Crafting a Shield

28 Mar , 2014,
Crimson
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With Diablo being one of our favorite series, we were really excited about trying our hands at building something related to the new Crusader class. So when Vaeflare, who also featured our Demon Hunters awhile back put up some incredible visuals by Hungarian digital painter István Dányi, we were sold.

István Dányi's crusader, which was featured on the Blizzard site, became the inspiration for our shield project.

István Dányi’s awesome crusader art, which was featured on the Blizzard site.

This amazing piece, titled ‘Crusader – Unbreakable Warrior’ and the shield that the righteous knight toted soon became the inspiration for Crimson’s Crusader shield, which he lugged to the Diablo III: Reaper of Souls launch on Tuesday.

What you’ll need:

1. A large sheet of PP board (also known as corrugated plastic board)

2. EVA foam rolls

3. Leather belts (for strapping)

4. Drawing implements e.g. markers and tracing paper.

5. Cutting tools (usually a box cutter and sharp nosed scissors) and contact glue

 

Step 1:

Make sure you’ve got a good idea for the shape and design of your shield. First, draw the base shape on a piece of tracing paper, followed by any possible adornments on the shield onto a separate piece. You will need these templates for later.

Replicate the base shape of the shield on a piece of PP board. Cut it out using a box cutter.

Make sure you’re cutting it along, rather than against the grain.

Locate the middle of the shield shape, and crease it in half down the middle. This ensure that your shield is capable of bending and conforming to shape later on.

Finally, cut slits into the PP board approximate to where you intend to mount the shield straps. Make sure you cut three pairs of slits!

The PP board base, after folding and with slits cut from the base form.

The PP board base, after folding and with slits cut from the base form.

Most cosplayers don’t often realize that you don’t just have a pair of straps affixing the shield to your forearm, but also an additional strap that functions as a handle, so you can hold onto your shield firmly and to keep it in place while fighting. It’s incredibly important, especially if you want your shield to be stage ready!

Step 2:

Now, it’s time to incorporate the straps into your shield. Thread the leather belts (Daiso belts are okay) through the slits.

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Make sure the belts loop through the shield like so. The buckle of the belt should be on the lower of the two slits.

Make sure to give it enough allowance so the strap can fit snugly around your forearm. Be sure to leave enough space for any bracers or gauntlets that you might also be wearing with the prop.

Here's how it looks like on the side that's going to be the back of your shield.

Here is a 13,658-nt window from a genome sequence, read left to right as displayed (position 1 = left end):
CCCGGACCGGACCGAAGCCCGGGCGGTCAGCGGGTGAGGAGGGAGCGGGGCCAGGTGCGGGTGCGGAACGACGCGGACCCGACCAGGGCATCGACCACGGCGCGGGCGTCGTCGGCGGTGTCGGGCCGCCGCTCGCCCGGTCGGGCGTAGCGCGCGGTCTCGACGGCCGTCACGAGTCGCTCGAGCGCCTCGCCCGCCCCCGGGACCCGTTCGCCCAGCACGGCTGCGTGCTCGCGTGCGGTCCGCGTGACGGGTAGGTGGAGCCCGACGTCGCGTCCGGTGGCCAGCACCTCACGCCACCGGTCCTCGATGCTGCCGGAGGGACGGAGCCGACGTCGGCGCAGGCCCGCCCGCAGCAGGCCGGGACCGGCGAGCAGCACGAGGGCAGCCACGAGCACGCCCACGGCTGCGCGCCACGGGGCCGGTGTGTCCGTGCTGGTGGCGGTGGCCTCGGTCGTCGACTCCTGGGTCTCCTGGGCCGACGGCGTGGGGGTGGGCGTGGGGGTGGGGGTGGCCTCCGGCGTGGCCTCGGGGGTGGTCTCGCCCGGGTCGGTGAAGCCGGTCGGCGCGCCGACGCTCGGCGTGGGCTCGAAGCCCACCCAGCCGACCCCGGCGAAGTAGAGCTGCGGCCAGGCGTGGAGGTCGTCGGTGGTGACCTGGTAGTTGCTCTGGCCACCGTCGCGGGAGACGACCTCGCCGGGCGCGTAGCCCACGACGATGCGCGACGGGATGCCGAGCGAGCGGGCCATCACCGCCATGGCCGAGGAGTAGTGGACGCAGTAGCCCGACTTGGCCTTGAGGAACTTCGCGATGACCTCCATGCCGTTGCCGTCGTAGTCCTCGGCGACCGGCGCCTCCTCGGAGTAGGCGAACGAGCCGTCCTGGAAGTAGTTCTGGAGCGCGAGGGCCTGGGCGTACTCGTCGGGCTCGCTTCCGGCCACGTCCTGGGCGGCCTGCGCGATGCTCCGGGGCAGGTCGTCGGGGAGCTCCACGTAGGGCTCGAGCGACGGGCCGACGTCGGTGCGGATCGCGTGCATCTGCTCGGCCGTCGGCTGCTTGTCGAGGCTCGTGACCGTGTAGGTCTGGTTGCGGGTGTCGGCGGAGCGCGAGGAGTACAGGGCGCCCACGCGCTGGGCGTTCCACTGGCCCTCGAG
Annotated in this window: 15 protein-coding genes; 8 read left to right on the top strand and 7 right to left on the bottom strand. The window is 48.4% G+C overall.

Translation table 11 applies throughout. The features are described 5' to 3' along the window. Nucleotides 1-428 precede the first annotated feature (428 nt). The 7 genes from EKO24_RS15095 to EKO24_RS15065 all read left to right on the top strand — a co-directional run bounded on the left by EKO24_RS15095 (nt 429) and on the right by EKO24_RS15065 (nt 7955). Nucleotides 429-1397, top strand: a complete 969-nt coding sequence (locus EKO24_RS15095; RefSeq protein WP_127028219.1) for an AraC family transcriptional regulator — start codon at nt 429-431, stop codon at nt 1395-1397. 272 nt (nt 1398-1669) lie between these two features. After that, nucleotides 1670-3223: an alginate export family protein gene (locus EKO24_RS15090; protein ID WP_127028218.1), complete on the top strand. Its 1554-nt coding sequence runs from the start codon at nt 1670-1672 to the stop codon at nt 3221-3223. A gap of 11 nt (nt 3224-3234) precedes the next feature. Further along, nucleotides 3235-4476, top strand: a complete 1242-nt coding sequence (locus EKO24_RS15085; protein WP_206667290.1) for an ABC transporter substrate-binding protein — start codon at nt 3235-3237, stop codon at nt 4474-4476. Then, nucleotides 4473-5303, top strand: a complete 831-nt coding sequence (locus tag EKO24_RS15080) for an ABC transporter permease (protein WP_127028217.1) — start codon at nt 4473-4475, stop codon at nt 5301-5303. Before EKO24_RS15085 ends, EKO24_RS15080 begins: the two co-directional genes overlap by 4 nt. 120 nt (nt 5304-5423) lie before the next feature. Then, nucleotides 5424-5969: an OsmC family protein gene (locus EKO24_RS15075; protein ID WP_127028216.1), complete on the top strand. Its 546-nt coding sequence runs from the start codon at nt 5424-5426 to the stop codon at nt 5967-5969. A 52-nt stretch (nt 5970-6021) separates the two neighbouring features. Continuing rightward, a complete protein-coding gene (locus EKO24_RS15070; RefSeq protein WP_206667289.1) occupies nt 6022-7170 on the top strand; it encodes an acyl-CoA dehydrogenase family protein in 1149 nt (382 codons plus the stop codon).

Here’s how it looks like on the side that’s going to be the back of your shield.

Trim off any excess lengths from the belts after.

Step 3:

Cut out a large enough piece of foam to cover the front of the shield.

Apply about 1-inch (approx. 2 cm) of contact glue all along the edges of the PP board, and also on the foam cutout.

With the PP board held slightly bent along the middle crease to create an arch, start pasting the foam down. Once the glue is dried, the shield will retain a slightly curved shape.

The thickness of the EVA foam and it's inherent rate of curving will help your shield retain it's shape once it's properly glued on. How cool is that?

The thickness of the EVA foam and it’s inherent tensity will help your shield retain it’s shape once it’s properly glued on. How cool is that?

Cut out any adornments and filigree you may have intended to add to your shield design, and paste them on using contact glue. We also added paper fasteners to create ‘rivets.

We'll normally also duplicate the artwork onto the shield base, so we have handy guides for where to paste individual pieces.

We’ll normally also duplicate the artwork onto the shield base, so we have handy guides for where to paste individual pieces.

Start creating shapes out of foam and pasting them on. You can vary the thickness of the EVA foam you use to create differentiation and add variety to your design.

 

Step 4:

When all the elements of the shield are pasted down, it’s time to prime and paint!

Three coats of PVA should be sufficient.  If you'd like to find out more about priming armor and props, check out this tutorial.

Waiting for glue and paint to dry is always the most boring part. XD
If you’d like to find out more about priming armor and props, check out this tutorial.

We usually coat our props with three layers of PVA. If you expect your shield to see a lot of stage use, consider using five.

And done! A lot of prop-making’s really about the finish and the paintwork. ^^;;

Finally, give it a nice, shiny coat of paint and weathering, and you’re done!

What do you think of our shield tutorial? Be sure to leave us a comment here or on Facebook!